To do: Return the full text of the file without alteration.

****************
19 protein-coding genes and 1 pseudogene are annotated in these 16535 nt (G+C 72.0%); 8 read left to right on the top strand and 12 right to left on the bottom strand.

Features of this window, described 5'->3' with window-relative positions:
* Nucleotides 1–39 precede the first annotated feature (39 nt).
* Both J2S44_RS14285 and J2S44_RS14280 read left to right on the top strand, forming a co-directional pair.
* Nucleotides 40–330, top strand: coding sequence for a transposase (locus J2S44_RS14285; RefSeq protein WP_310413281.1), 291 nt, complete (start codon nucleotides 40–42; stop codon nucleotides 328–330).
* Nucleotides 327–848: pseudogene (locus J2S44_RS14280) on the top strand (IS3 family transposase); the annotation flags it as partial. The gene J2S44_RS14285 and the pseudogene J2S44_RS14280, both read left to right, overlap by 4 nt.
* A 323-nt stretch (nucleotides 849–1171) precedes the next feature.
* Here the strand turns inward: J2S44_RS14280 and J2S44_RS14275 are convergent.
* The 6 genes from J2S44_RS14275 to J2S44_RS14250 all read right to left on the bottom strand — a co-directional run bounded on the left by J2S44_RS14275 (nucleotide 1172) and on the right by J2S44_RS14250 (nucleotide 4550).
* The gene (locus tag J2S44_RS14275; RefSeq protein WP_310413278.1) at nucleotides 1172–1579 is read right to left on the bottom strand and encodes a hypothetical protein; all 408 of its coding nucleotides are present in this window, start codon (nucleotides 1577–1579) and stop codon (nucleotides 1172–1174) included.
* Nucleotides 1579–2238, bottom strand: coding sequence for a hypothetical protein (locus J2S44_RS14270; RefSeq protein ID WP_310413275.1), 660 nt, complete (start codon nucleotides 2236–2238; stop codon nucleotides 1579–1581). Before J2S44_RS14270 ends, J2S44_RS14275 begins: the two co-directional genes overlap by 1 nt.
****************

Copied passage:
19 protein-coding genes and 1 pseudogene are annotated in these 16535 nt (G+C 72.0%); 8 read left to right on the top strand and 12 right to left on the bottom strand.

Features of this window, described 5'->3' with window-relative positions:
* Nucleotides 1–39 precede the first annotated feature (39 nt).
* Both J2S44_RS14285 and J2S44_RS14280 read left to right on the top strand, forming a co-directional pair.
* Nucleotides 40–330, top strand: coding sequence for a transposase (locus J2S44_RS14285; RefSeq protein WP_310413281.1), 291 nt, complete (start codon nucleotides 40–42; stop codon nucleotides 328–330).
* Nucleotides 327–848: pseudogene (locus J2S44_RS14280) on the top strand (IS3 family transposase); the annotation flags it as partial. The gene J2S44_RS14285 and the pseudogene J2S44_RS14280, both read left to right, overlap by 4 nt.
* A 323-nt stretch (nucleotides 849–1171) precedes the next feature.
* Here the strand turns inward: J2S44_RS14280 and J2S44_RS14275 are convergent.
* The 6 genes from J2S44_RS14275 to J2S44_RS14250 all read right to left on the bottom strand — a co-directional run bounded on the left by J2S44_RS14275 (nucleotide 1172) and on the right by J2S44_RS14250 (nucleotide 4550).
* The gene (locus tag J2S44_RS14275; RefSeq protein WP_310413278.1) at nucleotides 1172–1579 is read right to left on the bottom strand and encodes a hypothetical protein; all 408 of its coding nucleotides are present in this window, start codon (nucleotides 1577–1579) and stop codon (nucleotides 1172–1174) included.
* Nucleotides 1579–2238, bottom strand: coding sequence for a hypothetical protein (locus J2S44_RS14270; RefSeq protein ID WP_310413275.1), 660 nt, complete (start codon nucleotides 2236–2238; stop codon nucleotides 1579–1581). Before J2S44_RS14270 ends, J2S44_RS14275 begins: the two co-directional genes overlap by 1 nt.